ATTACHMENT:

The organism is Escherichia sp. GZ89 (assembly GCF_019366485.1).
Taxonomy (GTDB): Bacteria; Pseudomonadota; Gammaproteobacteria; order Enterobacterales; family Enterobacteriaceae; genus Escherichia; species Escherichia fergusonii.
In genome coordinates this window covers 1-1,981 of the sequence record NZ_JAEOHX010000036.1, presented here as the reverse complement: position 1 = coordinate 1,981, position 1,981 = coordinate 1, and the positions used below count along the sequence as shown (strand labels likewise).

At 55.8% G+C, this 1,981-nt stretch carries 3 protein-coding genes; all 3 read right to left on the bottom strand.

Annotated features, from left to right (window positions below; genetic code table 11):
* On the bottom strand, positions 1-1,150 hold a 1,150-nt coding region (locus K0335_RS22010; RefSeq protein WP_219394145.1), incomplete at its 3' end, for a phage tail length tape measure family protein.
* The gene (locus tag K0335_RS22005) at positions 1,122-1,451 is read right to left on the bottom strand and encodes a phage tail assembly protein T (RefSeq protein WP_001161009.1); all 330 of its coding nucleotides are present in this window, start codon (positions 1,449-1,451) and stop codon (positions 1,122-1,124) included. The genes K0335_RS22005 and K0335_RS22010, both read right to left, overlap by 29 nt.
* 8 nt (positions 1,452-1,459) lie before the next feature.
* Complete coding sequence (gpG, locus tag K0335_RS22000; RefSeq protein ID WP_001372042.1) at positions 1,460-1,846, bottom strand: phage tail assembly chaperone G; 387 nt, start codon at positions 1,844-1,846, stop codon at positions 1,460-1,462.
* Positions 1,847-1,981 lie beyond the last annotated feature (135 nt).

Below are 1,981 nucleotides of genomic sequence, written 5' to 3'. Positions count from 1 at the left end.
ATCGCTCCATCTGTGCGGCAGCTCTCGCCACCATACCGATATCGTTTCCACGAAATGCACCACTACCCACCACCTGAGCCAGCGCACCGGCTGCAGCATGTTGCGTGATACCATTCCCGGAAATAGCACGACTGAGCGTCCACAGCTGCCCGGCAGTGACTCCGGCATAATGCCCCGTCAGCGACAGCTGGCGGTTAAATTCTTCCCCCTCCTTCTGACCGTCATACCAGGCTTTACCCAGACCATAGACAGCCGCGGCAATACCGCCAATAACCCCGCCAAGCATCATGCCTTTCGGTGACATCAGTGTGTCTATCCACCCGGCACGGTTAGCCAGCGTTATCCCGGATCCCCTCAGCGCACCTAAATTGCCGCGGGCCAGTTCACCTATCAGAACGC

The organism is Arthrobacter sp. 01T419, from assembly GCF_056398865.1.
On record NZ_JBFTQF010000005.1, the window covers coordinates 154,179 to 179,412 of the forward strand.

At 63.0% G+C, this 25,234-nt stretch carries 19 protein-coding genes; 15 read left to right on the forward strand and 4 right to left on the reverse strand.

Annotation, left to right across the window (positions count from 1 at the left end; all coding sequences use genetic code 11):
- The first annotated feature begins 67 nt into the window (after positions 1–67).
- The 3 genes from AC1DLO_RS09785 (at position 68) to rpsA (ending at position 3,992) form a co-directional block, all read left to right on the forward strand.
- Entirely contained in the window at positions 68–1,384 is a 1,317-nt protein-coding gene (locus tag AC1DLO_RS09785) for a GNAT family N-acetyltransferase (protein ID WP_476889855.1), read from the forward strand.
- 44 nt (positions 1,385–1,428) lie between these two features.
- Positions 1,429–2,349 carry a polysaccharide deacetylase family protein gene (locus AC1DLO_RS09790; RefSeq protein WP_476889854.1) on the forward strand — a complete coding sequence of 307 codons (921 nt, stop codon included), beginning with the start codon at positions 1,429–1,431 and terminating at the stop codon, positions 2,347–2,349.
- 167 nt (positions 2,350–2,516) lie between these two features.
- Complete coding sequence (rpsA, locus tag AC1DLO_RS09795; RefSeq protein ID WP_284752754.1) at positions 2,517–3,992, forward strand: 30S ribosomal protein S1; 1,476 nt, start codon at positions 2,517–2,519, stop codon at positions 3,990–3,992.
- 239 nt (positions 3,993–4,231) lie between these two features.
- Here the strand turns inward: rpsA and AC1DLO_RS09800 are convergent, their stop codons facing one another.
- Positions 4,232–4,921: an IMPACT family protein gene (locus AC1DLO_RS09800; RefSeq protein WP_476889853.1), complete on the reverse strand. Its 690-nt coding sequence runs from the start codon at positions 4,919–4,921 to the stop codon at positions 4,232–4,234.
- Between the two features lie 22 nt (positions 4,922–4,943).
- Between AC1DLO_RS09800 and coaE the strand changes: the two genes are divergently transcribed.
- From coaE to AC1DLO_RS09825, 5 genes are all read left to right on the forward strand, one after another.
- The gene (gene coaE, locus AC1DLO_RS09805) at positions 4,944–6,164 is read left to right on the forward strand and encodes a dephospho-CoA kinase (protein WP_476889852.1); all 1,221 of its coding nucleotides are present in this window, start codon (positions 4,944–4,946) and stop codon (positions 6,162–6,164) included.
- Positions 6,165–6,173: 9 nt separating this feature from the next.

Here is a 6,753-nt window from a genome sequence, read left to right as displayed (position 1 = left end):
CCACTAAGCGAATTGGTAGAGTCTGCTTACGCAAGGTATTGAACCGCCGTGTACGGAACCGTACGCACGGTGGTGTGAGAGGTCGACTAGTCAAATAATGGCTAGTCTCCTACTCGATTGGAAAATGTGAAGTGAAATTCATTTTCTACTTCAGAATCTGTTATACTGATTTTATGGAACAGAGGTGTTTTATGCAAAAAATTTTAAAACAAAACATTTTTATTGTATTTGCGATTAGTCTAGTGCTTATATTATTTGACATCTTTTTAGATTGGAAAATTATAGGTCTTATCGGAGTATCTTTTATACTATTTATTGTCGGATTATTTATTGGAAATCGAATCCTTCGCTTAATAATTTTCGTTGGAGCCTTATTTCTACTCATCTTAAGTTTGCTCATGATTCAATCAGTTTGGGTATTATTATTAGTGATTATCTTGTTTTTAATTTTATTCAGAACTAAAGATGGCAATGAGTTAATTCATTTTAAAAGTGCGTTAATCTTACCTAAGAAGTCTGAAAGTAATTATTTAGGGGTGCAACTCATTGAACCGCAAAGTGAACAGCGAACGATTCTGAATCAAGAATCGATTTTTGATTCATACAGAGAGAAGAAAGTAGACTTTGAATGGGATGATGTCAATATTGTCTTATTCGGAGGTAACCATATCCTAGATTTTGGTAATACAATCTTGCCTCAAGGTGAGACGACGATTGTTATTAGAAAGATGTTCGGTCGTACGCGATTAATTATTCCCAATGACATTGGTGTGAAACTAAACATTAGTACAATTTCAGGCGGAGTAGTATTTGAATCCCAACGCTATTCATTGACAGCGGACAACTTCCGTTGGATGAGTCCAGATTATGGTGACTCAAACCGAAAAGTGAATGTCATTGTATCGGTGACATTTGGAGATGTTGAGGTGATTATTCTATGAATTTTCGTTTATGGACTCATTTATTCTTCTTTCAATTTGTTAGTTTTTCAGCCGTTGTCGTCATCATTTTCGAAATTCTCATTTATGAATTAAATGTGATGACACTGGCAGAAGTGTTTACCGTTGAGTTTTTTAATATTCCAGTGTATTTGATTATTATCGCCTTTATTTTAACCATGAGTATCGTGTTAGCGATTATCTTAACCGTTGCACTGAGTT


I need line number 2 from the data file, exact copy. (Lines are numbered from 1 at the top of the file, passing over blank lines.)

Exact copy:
Taxonomy (GTDB): Bacteria; Pseudomonadota; Gammaproteobacteria; order Enterobacterales; family Enterobacteriaceae; genus Escherichia; species Escherichia fergusonii.